What I find interesting is the element of stress also among leaders in the church; research done in North America describe the following facts of people in ministry: Most Protestant pastors make their greatest impact in a church between the 5th and 14th years of their pastorate in that location. Yet, the average length of a pastorate is less than five years. Other facts:

• 70% of pastors do not have a close friend, confidant, or mentor.

• 50% – 60% of church planters close the plant and the effort dies.

• 90% say their Bible School/Seminary Training did not prepare them for what they face day-to-day in the church.

• Only 10% finish the race and reach age 65 as a pastor.

• Two-thirds say their congregation has been in conflict in the past 2 years.

• 80% of pastors’ spouses with their spouse would choose another profession.

• Nationally 1,500 pastors leave the ministry each month due to burnout, moral failure, or conflict in the church. That’s 18,000 per year!

• 1 out of every 4 of those who left reported they were motivated by conflict with the denomination or a “belief that church headquarters was not supportive.”

• 50% of those who begin in the ministry leave after their first pastorate in less than 5 years never to return to ministry though they felt called.

I know stress since I live with it to some capacity on a daily basis. I don’t know if one can live without the trials of stress, stress is experienced in many different ways, in responsibilities, assignments, relationships, social circumstances, and finances, in connection to our perception of us and so many more situations and dimensions.

And what about the demands of Jesus as he calls us to leave everything behind and follow Him… Following Jesus implies a certain degree of stress as He challenges us to be changed in His image… the whole process of sanctification can be experienced as a stress related development. Every change I am exposed to is in its essence a possible stress factor in my life.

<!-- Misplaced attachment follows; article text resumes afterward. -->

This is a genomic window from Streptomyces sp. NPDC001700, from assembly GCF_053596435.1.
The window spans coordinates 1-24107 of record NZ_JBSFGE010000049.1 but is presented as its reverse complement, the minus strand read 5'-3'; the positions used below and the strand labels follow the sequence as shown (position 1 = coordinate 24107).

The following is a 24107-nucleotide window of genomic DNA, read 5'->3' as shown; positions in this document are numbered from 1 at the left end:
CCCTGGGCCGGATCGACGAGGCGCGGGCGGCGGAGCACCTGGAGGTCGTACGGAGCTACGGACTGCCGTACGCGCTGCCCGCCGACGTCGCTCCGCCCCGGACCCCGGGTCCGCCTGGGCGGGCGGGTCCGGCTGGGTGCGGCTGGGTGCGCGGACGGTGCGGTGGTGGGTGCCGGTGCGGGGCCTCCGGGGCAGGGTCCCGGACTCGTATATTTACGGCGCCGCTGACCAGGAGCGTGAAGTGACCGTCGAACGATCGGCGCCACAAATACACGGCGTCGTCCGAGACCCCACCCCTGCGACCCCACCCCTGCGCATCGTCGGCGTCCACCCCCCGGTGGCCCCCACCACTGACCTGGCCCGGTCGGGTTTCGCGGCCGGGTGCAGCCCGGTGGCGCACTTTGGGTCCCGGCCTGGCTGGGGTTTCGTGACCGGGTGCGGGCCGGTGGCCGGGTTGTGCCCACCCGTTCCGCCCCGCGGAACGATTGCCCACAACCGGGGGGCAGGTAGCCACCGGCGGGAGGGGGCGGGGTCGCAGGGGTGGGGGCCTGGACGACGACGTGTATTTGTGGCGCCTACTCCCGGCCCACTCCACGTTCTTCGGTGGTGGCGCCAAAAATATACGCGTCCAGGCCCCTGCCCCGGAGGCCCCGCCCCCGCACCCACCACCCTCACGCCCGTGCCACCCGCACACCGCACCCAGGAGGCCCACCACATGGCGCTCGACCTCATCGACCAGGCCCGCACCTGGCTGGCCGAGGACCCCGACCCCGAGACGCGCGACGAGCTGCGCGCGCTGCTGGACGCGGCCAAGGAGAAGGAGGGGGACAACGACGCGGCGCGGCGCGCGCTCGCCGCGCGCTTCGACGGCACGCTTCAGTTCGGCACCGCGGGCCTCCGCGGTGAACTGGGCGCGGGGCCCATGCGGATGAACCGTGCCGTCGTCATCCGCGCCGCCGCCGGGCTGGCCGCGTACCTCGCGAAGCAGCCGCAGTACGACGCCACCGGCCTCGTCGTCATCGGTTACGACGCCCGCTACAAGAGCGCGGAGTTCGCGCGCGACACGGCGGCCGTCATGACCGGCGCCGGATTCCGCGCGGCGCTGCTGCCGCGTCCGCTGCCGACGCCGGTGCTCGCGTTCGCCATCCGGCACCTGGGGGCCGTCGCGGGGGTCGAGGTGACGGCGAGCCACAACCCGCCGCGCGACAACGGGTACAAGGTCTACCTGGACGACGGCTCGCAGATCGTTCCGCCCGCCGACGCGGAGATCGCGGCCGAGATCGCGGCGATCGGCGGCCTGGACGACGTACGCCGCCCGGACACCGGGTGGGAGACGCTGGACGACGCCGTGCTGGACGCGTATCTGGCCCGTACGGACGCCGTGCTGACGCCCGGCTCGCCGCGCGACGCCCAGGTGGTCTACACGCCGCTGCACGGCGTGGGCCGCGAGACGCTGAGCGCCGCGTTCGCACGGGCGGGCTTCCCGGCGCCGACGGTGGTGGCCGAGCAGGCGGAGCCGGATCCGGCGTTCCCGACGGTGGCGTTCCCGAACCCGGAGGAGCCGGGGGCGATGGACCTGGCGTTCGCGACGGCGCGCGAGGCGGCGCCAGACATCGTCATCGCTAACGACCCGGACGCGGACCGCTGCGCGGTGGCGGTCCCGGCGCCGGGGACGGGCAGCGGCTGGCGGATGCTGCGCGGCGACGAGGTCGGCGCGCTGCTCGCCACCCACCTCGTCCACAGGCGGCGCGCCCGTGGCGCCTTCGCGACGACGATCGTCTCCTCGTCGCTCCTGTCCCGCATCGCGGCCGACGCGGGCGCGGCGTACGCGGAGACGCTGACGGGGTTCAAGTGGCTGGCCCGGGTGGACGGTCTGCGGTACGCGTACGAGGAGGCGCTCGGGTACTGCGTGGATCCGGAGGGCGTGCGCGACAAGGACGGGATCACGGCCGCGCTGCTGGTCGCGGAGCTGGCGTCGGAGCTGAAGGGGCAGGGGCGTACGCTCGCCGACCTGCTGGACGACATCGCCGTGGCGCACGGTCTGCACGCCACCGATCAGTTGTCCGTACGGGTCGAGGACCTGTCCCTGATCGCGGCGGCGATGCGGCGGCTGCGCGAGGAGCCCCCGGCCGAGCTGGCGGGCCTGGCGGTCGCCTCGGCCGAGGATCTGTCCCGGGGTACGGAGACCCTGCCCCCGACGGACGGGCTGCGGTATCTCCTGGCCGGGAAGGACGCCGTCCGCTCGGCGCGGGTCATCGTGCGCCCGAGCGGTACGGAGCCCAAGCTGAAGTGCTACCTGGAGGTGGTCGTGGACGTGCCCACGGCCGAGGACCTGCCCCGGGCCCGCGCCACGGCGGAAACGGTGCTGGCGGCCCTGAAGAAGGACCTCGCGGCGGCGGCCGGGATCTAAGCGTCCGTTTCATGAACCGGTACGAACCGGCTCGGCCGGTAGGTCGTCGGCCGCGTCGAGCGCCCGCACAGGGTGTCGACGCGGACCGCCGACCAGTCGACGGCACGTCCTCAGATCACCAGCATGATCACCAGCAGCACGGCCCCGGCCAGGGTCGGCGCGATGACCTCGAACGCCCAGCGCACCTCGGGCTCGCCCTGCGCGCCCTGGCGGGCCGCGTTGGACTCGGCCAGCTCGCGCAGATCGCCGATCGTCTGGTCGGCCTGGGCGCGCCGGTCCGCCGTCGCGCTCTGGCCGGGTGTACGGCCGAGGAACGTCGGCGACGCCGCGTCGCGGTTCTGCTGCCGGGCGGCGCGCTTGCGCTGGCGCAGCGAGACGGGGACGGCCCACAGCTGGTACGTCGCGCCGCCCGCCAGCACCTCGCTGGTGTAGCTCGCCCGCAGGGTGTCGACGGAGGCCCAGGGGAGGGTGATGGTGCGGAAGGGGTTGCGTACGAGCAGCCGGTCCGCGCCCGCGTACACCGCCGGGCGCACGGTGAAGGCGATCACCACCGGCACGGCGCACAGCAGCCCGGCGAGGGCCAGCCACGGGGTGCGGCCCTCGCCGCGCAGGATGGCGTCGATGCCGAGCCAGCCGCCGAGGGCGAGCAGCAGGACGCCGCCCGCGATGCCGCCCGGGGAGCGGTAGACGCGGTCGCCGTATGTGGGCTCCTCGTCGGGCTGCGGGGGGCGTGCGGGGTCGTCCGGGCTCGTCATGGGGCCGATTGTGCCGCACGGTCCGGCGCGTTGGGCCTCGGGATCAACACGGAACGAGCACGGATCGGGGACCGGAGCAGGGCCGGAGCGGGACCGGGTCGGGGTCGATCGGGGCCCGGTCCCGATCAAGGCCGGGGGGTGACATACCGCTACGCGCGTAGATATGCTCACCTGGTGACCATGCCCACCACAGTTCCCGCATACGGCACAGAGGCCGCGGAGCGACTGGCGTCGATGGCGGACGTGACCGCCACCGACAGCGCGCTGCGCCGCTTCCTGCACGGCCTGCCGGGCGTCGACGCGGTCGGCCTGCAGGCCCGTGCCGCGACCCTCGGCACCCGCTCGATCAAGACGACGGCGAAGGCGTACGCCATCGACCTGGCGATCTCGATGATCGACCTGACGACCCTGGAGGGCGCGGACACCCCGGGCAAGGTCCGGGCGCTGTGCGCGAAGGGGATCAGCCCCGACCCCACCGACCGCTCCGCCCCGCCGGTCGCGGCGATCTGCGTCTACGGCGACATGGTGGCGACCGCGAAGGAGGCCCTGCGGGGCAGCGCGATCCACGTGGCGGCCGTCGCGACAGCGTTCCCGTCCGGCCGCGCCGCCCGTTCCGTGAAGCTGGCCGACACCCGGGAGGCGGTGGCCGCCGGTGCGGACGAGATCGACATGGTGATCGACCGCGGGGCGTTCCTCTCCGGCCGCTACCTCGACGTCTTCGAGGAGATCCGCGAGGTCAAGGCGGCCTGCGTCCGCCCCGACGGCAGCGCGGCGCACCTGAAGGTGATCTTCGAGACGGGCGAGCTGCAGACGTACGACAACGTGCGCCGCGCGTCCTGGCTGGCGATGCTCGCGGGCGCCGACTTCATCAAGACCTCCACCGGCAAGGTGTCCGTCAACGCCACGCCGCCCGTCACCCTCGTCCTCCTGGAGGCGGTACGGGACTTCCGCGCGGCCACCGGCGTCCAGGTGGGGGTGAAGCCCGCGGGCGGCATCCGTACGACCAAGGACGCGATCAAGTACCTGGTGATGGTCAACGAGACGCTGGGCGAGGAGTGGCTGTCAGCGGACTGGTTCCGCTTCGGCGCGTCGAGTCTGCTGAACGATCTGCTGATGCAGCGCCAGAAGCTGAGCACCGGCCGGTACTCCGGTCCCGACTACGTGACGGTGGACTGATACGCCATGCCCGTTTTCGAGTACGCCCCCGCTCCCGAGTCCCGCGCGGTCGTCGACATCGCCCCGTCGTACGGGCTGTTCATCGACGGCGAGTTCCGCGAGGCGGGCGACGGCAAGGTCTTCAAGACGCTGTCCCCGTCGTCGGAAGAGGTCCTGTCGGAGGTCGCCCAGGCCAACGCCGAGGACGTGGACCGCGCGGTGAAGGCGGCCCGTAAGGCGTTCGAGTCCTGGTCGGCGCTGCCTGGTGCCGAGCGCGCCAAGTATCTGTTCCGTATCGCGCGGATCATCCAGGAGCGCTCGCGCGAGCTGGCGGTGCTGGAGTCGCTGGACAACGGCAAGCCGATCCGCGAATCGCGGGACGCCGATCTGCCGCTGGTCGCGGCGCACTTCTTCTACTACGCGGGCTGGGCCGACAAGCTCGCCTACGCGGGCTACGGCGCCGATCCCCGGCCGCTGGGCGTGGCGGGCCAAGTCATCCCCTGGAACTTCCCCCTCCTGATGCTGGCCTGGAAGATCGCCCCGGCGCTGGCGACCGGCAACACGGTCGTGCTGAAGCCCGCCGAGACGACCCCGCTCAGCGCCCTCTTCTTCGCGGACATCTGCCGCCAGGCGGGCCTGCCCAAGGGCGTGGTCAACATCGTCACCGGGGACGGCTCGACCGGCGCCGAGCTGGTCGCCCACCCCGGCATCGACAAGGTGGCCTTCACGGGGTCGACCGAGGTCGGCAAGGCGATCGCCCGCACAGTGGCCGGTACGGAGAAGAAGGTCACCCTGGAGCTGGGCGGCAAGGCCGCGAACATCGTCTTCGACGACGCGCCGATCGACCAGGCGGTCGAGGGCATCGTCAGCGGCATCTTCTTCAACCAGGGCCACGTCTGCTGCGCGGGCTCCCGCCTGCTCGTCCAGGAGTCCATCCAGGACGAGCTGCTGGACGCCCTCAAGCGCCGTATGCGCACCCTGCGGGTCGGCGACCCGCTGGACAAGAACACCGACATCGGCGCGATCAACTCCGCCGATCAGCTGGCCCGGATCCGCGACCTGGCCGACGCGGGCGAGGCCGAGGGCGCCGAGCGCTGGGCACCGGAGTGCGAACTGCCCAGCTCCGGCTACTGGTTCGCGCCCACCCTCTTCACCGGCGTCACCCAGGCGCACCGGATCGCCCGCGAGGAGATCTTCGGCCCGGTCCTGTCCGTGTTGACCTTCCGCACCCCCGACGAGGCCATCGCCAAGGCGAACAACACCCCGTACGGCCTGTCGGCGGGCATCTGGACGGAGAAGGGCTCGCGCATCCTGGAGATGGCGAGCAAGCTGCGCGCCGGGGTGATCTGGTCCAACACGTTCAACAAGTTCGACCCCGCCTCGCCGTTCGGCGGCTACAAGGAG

For Christians there is yet another dimension of stress: and that is the fight in the spiritual world… when becoming a Christian one leaves the “kingdom of darkness” behind and becomes part of the Kingdom of light (or God). The Bible tells us that there is a constant battle going on as our enemy Satan will try to do everything possible to kill, quench and destroy us. The spiritual warfare is real and claims its toll. The problem is that many Christians and leaders in the West are not aware of this warfare thus being unprepared and unprotected against it.

Another aspect that I want to call our attention to is the fact that we are people with many passions. Too many passions! Following Jesus is learning to becoming men and women with few passions in life. Passions demand loyalty, time, resources, attention and energy… The fact that so many are burned out and are “stressed to death” can also be found in the fact that we have too many passions. Be a person with few passions and your life will be less stressed.

Personally I don’t think stress is the problem, the problem is what we do with it! Tommy Dahlman suggests some great remedies to help relieve the stress; he mentions: Live in peace with God and each other, don’t compare yourself to others, have deep relations, be open and transparent…